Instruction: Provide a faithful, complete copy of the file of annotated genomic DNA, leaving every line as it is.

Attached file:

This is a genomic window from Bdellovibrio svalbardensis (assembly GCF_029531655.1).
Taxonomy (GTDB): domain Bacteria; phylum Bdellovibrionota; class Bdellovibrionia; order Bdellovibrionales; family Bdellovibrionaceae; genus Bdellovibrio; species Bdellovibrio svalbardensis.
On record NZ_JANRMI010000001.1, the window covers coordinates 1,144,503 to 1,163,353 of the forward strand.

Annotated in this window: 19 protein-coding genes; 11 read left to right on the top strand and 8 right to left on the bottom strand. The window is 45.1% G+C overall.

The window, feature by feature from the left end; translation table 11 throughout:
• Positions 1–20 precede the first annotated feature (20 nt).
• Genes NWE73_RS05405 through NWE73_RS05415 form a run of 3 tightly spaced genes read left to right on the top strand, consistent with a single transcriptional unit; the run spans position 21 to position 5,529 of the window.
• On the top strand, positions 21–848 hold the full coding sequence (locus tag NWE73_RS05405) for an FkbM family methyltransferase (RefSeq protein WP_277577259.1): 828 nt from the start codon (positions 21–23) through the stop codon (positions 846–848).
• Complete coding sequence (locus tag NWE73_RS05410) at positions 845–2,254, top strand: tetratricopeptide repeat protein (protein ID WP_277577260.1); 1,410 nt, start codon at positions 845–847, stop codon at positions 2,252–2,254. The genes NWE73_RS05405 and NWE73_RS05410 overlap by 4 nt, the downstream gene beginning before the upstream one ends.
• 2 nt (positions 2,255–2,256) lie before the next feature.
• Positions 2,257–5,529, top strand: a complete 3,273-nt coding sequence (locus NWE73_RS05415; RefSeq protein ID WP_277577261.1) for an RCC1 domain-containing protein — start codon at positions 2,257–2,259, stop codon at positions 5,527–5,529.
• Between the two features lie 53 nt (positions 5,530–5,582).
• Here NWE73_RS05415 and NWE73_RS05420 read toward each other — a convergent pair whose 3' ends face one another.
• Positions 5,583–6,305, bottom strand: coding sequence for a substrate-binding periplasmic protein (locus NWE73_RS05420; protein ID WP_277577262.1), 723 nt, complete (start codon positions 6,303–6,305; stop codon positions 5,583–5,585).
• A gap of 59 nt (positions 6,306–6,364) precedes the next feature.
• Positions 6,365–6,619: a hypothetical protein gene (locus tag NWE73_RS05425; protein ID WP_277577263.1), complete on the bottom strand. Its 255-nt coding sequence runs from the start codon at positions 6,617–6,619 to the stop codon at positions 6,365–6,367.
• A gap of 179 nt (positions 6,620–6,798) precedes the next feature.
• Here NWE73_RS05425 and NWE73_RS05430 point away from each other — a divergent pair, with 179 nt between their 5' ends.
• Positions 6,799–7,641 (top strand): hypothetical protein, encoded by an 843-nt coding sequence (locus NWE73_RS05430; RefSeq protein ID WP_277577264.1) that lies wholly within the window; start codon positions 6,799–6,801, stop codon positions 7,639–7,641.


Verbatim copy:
This is a genomic window from Bdellovibrio svalbardensis (assembly GCF_029531655.1).
Taxonomy (GTDB): domain Bacteria; phylum Bdellovibrionota; class Bdellovibrionia; order Bdellovibrionales; family Bdellovibrionaceae; genus Bdellovibrio; species Bdellovibrio svalbardensis.
On record NZ_JANRMI010000001.1, the window covers coordinates 1,144,503 to 1,163,353 of the forward strand.

Annotated in this window: 19 protein-coding genes; 11 read left to right on the top strand and 8 right to left on the bottom strand. The window is 45.1% G+C overall.

The window, feature by feature from the left end; translation table 11 throughout:
• Positions 1–20 precede the first annotated feature (20 nt).
• Genes NWE73_RS05405 through NWE73_RS05415 form a run of 3 tightly spaced genes read left to right on the top strand, consistent with a single transcriptional unit; the run spans position 21 to position 5,529 of the window.
• On the top strand, positions 21–848 hold the full coding sequence (locus tag NWE73_RS05405) for an FkbM family methyltransferase (RefSeq protein WP_277577259.1): 828 nt from the start codon (positions 21–23) through the stop codon (positions 846–848).
• Complete coding sequence (locus tag NWE73_RS05410) at positions 845–2,254, top strand: tetratricopeptide repeat protein (protein ID WP_277577260.1); 1,410 nt, start codon at positions 845–847, stop codon at positions 2,252–2,254. The genes NWE73_RS05405 and NWE73_RS05410 overlap by 4 nt, the downstream gene beginning before the upstream one ends.
• 2 nt (positions 2,255–2,256) lie before the next feature.
• Positions 2,257–5,529, top strand: a complete 3,273-nt coding sequence (locus NWE73_RS05415; RefSeq protein ID WP_277577261.1) for an RCC1 domain-containing protein — start codon at positions 2,257–2,259, stop codon at positions 5,527–5,529.
• Between the two features lie 53 nt (positions 5,530–5,582).
• Here NWE73_RS05415 and NWE73_RS05420 read toward each other — a convergent pair whose 3' ends face one another.
• Positions 5,583–6,305, bottom strand: coding sequence for a substrate-binding periplasmic protein (locus NWE73_RS05420; protein ID WP_277577262.1), 723 nt, complete (start codon positions 6,303–6,305; stop codon positions 5,583–5,585).
• A gap of 59 nt (positions 6,306–6,364) precedes the next feature.
• Positions 6,365–6,619: a hypothetical protein gene (locus tag NWE73_RS05425; protein ID WP_277577263.1), complete on the bottom strand. Its 255-nt coding sequence runs from the start codon at positions 6,617–6,619 to the stop codon at positions 6,365–6,367.
• A gap of 179 nt (positions 6,620–6,798) precedes the next feature.
• Here NWE73_RS05425 and NWE73_RS05430 point away from each other — a divergent pair, with 179 nt between their 5' ends.
• Positions 6,799–7,641 (top strand): hypothetical protein, encoded by an 843-nt coding sequence (locus NWE73_RS05430; RefSeq protein ID WP_277577264.1) that lies wholly within the window; start codon positions 6,799–6,801, stop codon positions 7,639–7,641.